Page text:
On March 7 I posted a story about my 1995 healing from a mysterious neurological disorder. At the time, my family and I considered it a miracle, a gift from God. I still think of that way, and I give Him the glory. Of course, I also give credit and thanks to the medical profession. God works through physicians, and perhaps it was that massive dosage of prednisone that cured me.
I often think of apparently miraculous healings, and I have known of a few that seem to defy any logical explanation. The Bible instructs us to pray for the sick, but I am aware of those situations where persons of faith were literally bathed in prayer and did not experience any improvement in their medical condition. The how and whys of these things remain a mystery to me.
I consider myself to be a rational, matter of fact person. I accept the fact that the earth is a spheroid and revolves around the sun. I am not subject to wild flights of fancy, and I approach any claim of a miraculous occurrence with a degree of skepticism. Yet, I believe in miracles, and over the course of my many years on this planet I have seen or encountered a few things beyond understanding. The most fascinating of these is the Shroud of Turin.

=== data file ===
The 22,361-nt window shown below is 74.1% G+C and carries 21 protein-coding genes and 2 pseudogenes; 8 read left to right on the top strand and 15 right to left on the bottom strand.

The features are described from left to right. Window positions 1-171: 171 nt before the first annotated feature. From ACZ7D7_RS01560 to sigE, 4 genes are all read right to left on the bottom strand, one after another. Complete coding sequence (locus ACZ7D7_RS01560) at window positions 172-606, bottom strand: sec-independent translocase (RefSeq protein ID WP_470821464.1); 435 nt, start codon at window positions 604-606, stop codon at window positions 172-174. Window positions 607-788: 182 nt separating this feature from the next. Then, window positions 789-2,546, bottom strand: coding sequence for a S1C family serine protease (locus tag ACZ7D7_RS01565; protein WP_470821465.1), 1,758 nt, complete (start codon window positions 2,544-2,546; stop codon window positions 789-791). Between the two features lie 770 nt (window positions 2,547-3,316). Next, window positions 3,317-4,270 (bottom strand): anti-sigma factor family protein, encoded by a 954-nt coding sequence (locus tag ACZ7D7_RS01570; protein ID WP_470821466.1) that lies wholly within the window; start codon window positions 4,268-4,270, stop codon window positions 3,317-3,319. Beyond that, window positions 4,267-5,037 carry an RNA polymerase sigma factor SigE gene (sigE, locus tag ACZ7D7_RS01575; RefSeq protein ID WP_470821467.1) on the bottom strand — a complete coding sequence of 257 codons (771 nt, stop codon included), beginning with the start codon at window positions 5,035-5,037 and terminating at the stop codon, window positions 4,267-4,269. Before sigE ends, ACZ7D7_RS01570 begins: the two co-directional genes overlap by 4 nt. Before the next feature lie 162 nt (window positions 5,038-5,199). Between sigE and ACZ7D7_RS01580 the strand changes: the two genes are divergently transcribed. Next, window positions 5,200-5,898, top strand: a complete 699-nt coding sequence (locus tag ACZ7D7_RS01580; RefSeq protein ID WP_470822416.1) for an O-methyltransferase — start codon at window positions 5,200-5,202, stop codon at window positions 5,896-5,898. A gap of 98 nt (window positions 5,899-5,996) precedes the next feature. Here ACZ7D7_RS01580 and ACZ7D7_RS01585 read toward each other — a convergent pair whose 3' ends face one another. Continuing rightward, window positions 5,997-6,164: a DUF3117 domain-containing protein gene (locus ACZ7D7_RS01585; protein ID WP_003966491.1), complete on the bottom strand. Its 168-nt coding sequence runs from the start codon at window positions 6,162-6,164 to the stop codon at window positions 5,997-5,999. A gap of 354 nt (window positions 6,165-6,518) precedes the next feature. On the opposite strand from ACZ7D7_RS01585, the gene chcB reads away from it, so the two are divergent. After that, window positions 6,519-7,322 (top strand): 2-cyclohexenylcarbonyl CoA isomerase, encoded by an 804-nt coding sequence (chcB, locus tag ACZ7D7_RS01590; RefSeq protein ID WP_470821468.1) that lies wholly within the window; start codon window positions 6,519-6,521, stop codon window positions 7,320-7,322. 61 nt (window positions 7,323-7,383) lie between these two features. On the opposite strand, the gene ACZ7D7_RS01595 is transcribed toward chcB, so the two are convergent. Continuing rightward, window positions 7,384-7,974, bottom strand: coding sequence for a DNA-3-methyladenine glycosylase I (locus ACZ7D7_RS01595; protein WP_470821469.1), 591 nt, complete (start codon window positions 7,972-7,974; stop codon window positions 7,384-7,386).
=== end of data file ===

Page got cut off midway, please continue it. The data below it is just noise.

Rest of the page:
In this post I do not intend to describe those features that make the Shroud of Turin unique. I wrote of it in a prior post entitled “Without Excuse”. To those of you who are skeptics or atheists, I only ask you to examine the evidence. Go on the web and check out the web site shroud.com. Buy a book on the shroud. Better yet, go to YouTube and watch some of the in-depth programs on the subject. If you consider the facts carefully, I believe that you will be convinced as I am that the Shroud of Turin is the actual burial cloth of the historic Jesus, and on that cloth are recorded the details of his crucifixion and resurrection. Many competent scientists have examined the shroud, and no one has been able to explain how the image on the cloth could have been created by natural causes.
Please, consider the evidence. If you believe me wrong, tell me why you think so.
And, as my wife always said, “Praise the Lord, anyway.”